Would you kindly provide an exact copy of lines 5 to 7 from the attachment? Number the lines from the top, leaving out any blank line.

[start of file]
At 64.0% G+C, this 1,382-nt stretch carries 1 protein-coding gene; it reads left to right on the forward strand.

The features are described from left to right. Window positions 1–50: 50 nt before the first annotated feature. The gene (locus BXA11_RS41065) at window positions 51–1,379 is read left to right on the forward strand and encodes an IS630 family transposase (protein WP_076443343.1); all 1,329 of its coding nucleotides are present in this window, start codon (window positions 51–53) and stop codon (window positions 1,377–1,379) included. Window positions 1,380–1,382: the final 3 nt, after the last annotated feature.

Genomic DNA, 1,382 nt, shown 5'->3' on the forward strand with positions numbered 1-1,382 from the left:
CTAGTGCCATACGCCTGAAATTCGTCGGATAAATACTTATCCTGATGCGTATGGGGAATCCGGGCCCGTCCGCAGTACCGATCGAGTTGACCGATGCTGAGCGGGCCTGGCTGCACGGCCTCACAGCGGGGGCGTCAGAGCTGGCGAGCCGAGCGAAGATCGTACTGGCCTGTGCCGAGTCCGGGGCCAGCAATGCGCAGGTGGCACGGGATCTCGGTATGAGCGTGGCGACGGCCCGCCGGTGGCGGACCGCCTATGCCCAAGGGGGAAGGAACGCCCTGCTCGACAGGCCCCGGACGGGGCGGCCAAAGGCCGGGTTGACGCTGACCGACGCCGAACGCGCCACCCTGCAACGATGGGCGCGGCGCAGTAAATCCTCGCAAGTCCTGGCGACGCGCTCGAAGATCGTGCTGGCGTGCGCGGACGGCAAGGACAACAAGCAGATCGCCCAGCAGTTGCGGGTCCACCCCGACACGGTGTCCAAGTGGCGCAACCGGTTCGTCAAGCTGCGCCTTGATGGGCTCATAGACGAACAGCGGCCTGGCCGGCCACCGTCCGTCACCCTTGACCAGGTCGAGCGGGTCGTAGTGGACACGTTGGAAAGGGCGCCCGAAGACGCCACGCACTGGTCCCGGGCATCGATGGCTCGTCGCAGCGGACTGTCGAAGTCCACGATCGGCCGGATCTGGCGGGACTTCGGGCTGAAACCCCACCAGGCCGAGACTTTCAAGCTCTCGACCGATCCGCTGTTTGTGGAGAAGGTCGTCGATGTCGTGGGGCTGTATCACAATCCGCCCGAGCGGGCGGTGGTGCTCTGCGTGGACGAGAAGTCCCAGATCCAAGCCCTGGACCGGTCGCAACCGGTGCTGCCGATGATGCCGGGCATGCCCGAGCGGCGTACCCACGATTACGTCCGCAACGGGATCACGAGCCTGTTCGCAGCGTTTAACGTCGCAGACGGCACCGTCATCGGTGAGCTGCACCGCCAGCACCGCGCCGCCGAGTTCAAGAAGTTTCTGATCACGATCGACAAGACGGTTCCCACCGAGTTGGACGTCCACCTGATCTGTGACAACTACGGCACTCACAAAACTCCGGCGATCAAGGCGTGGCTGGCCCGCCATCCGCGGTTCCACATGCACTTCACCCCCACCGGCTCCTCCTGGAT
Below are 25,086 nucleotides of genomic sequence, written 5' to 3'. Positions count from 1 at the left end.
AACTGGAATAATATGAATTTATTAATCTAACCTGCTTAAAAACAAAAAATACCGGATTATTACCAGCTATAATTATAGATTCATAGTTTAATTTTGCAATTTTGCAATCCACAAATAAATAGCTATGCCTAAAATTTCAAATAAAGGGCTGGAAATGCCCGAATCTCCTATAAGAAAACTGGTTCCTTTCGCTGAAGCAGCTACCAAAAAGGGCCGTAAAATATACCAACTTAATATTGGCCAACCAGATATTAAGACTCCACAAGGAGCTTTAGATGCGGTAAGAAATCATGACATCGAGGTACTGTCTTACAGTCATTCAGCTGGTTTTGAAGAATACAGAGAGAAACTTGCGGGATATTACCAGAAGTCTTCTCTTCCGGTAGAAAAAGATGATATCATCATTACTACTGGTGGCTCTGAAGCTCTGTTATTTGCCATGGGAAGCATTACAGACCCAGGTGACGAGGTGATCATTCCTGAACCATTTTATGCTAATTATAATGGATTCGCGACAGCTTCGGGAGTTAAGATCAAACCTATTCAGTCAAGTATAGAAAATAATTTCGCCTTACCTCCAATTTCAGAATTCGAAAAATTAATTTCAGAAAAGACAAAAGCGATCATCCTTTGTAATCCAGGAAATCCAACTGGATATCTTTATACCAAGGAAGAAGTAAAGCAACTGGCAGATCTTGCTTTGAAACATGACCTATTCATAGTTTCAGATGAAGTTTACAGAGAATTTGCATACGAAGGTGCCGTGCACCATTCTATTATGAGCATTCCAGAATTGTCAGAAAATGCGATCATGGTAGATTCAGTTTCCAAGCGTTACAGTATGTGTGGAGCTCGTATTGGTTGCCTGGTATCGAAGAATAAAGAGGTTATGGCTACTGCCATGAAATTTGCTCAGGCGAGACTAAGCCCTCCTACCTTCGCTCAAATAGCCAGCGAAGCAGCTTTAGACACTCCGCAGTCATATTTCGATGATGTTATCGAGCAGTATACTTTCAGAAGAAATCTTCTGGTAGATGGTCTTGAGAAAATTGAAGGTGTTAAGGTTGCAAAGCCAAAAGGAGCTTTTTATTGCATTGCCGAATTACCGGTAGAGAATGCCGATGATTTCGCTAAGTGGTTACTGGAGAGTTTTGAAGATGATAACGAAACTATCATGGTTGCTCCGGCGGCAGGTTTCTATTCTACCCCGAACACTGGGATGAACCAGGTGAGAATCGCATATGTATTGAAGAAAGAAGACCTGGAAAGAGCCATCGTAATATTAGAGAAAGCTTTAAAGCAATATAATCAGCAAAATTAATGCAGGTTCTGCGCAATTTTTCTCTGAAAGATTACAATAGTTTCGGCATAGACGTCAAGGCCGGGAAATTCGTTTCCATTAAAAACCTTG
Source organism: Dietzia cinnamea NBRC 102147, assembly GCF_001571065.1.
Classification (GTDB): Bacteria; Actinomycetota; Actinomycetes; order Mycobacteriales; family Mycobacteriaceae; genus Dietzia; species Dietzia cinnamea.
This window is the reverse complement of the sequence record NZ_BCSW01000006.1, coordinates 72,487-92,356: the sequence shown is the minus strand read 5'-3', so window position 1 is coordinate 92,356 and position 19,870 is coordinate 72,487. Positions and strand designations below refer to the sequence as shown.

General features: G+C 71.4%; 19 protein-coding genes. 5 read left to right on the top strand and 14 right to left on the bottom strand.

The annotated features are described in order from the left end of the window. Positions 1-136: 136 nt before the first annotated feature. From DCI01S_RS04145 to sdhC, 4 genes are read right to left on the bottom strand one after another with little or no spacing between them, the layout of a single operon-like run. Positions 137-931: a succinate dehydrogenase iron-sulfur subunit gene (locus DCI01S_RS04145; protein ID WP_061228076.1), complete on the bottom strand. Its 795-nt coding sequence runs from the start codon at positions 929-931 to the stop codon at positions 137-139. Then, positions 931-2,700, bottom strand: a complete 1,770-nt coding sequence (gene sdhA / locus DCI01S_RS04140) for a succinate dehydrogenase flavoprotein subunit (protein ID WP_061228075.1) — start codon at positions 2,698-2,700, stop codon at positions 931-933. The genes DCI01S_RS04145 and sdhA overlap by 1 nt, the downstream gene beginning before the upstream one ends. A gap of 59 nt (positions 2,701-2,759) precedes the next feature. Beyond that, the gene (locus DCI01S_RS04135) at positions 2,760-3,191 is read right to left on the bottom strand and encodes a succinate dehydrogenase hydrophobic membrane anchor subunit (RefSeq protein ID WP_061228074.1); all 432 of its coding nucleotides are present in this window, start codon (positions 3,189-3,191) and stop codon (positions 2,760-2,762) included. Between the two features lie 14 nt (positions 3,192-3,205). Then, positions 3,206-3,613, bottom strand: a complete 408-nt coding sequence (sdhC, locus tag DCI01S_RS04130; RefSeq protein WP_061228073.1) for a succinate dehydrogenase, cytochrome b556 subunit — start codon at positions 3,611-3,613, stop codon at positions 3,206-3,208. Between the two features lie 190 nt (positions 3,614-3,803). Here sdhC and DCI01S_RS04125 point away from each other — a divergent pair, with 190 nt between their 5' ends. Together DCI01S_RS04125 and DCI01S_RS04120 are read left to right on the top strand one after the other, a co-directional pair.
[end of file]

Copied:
Below are 25,086 nucleotides of genomic sequence, written 5' to 3'. Positions count from 1 at the left end.
AACTGGAATAATATGAATTTATTAATCTAACCTGCTTAAAAACAAAAAATACCGGATTATTACCAGCTATAATTATAGATTCATAGTTTAATTTTGCAATTTTGCAATCCACAAATAAATAGCTATGCCTAAAATTTCAAATAAAGGGCTGGAAATGCCCGAATCTCCTATAAGAAAACTGGTTCCTTTCGCTGAAGCAGCTACCAAAAAGGGCCGTAAAATATACCAACTTAATATTGGCCAACCAGATATTAAGACTCCACAAGGAGCTTTAGATGCGGTAAGAAATCATGACATCGAGGTACTGTCTTACAGTCATTCAGCTGGTTTTGAAGAATACAGAGAGAAACTTGCGGGATATTACCAGAAGTCTTCTCTTCCGGTAGAAAAAGATGATATCATCATTACTACTGGTGGCTCTGAAGCTCTGTTATTTGCCATGGGAAGCATTACAGACCCAGGTGACGAGGTGATCATTCCTGAACCATTTTATGCTAATTATAATGGATTCGCGACAGCTTCGGGAGTTAAGATCAAACCTATTCAGTCAAGTATAGAAAATAATTTCGCCTTACCTCCAATTTCAGAATTCGAAAAATTAATTTCAGAAAAGACAAAAGCGATCATCCTTTGTAATCCAGGAAATCCAACTGGATATCTTTATACCAAGGAAGAAGTAAAGCAACTGGCAGATCTTGCTTTGAAACATGACCTATTCATAGTTTCAGATGAAGTTTACAGAGAATTTGCATACGAAGGTGCCGTGCACCATTCTATTATGAGCATTCCAGAATTGTCAGAAAATGCGATCATGGTAGATTCAGTTTCCAAGCGTTACAGTATGTGTGGAGCTCGTATTGGTTGCCTGGTATCGAAGAATAAAGAGGTTATGGCTACTGCCATGAAATTTGCTCAGGCGAGACTAAGCCCTCCTACCTTCGCTCAAATAGCCAGCGAAGCAGCTTTAGACACTCCGCAGTCATATTTCGATGATGTTATCGAGCAGTATACTTTCAGAAGAAATCTTCTGGTAGATGGTCTTGAGAAAATTGAAGGTGTTAAGGTTGCAAAGCCAAAAGGAGCTTTTTATTGCATTGCCGAATTACCGGTAGAGAATGCCGATGATTTCGCTAAGTGGTTACTGGAGAGTTTTGAAGATGATAACGAAACTATCATGGTTGCTCCGGCGGCAGGTTTCTATTCTACCCCGAACACTGGGATGAACCAGGTGAGAATCGCATATGTATTGAAGAAAGAAGACCTGGAAAGAGCCATCGTAATATTAGAGAAAGCTTTAAAGCAATATAATCAGCAAAATTAATGCAGGTTCTGCGCAATTTTTCTCTGAAAGATTACAATAGTTTCGGCATAGACGTCAAGGCCGGGAAATTCGTTTCCATTAAAAACCTTG
Source organism: Dietzia cinnamea NBRC 102147, assembly GCF_001571065.1.